Category Archives: TV

future media buying

The Future of Media Buying in Latin America

While tech disruptions in the Latam media world may not move as fast as they do in other markets, there’s no question that changes are underway that will eventually impact our work in media buying and planning. To that end, below we highlight some developments that advertisers, marketers and media professionals in Latin America need to track.

#1: OTT Streaming
While over-the-top (OTT) streaming is far from huge in Latin America, in fall 2014 Netflix reported that it had 5 million subscribers in Latin America. HBO will launch an OTT service in the U.S. this year, and it’s possible that a Latin American launch of that service is not far behind. There are several challenges with OTT, such as measurement of viewership of shows and movies that are streamed, and as of yet Netflix does not sell ads. But with the rise in tablet sales in Latin America, the popularity of online videos in the region and the steady increase in smart TV sales, within the next few years media professionals may have to work OTT inventory onTV shows and movies into their planning.

#2: Programmatic TV Ad Buying
This is still in its infancy in large markets like the United States, but there is growth potential. The idea behind TV programmatic buying is not to buy the highest rated shows that reach your target audience, but to buy the target audience and have the ads run on shows watched by that audience. At this point, unlike with digital programmatic buying, advertisers cannot buy programmatic TV ads in real time. There’s also not a ton of inventory available as most networks have not embraced this approach. There is speculation that there could be an increase in 2015 in which 3% to 5% of TV ad inventory is bought programmatically—up from the 1% in 2014. That said, programmatic TV is another potential media buying disrupter that professionals need to be aware of.

#3 In-App Ads
It’s difficult to find data on app usage in Latin America, though we do know that Brazilian mobile users have an average of 7 apps on their phones and that 61% of mobile users in Latin American have downloaded WhatsApp. We also know that mobile adoption keeps steamrolling forward in Latin America, along with mobile Internet use.   On the advertising side, a recent study from MediaLets showed that in-app ads perform two times better than ads on the mobile web. Another study from InMobi showed that in-app ads performed nearly 2.8 times better than ads on the mobile web.  Given this, we could see more ad spend in Latin America move towards apps as opposed to the mobile web.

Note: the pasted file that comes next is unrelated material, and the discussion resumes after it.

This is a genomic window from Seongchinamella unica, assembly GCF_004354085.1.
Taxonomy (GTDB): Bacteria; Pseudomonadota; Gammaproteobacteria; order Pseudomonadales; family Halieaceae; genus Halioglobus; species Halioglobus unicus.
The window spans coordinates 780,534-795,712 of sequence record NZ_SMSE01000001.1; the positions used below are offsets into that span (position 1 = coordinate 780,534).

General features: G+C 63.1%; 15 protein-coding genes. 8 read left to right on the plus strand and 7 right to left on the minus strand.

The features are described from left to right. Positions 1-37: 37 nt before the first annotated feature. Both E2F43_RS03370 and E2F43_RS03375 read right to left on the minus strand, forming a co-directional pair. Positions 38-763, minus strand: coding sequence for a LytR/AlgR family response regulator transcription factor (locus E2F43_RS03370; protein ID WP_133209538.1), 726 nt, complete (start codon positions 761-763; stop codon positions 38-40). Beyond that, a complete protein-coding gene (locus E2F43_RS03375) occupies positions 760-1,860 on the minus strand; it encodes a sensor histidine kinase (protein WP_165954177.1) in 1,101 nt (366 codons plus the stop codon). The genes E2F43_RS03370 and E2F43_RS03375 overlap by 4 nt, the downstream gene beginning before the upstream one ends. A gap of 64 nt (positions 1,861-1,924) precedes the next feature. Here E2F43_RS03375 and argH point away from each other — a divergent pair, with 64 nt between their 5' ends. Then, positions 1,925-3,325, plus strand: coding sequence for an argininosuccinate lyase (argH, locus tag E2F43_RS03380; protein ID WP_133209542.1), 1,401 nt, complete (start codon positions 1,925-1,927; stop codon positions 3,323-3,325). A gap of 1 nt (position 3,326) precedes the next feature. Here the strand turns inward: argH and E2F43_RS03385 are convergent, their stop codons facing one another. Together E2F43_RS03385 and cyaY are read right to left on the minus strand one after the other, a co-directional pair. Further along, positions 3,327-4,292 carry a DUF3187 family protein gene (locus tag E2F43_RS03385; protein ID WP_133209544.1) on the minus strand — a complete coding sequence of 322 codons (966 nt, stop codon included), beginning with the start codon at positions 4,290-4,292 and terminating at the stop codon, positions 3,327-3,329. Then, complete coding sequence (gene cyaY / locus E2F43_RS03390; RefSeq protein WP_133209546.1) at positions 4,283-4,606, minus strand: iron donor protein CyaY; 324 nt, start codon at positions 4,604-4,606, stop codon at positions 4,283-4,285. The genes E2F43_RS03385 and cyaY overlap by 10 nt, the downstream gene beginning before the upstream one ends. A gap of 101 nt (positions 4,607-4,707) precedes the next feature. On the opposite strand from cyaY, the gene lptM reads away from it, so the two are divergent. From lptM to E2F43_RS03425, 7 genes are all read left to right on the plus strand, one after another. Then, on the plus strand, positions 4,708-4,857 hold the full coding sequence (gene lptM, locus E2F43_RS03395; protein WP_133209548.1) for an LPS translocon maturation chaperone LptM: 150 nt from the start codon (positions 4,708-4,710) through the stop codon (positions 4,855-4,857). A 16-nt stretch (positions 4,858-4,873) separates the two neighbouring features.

Please contact us to find out more how we can increase efficiencies for Latin American agencies through media services like planning or buying or via advertising technology solutions like programmatic buying.

10 must knows Brazil media

10 Media Must-Knows for Planners Targeting Brazil

The Brazilian government just published the results of its latest survey on media consumption, called Pesquisa Brasileira de Mídia (PBM). Partnering with IBOPE, the government interviewed more than 18,000 Brazilians to discover their media consumption habits. As we kick off 2015, the study offers some good data to factor into plans for campaigns.

#1 TV Still Rules in Brazil
For years, TV has ruled ad spend in Brazil and IBOPE consistently shows TV has having nearly 100% penetration in the country. The PBM confirms the dominance of TV. Brazilians watch TV 4.5 hours a day during the week and 4 hours and 14 minutes a day on weekends. More than 7 in 10 (73%) of Brazilians watch TV every day.

#2 Radio Has Intense but Less Extensive Use than TV
Brazilians listen to radio an average of 3 hours and 42 minutes a day during the week and their consumption drops to around 2.5 hours a day on weekends. The peak time for listening to the radio in Brazil is from 6 a.m. to 9 a.m. However, radio doesn’t have the same level of use as TV in Brazil: 55% of Brazilians report listening to the radio anywhere from 1 to 7 days a week and only 30% listen to the radio every day.

#3 Online Radio Does Not Seem to Have Strong Reach
Despite the attention that online radio has received from the media, 80% of Brazilian radio listeners report using traditional radios and only 1% say they listen to the radio online. A larger percentage of Brazilians (8%) report using cell phones to listen to the radio.

#4 More Than Half of Brazilians are Not Online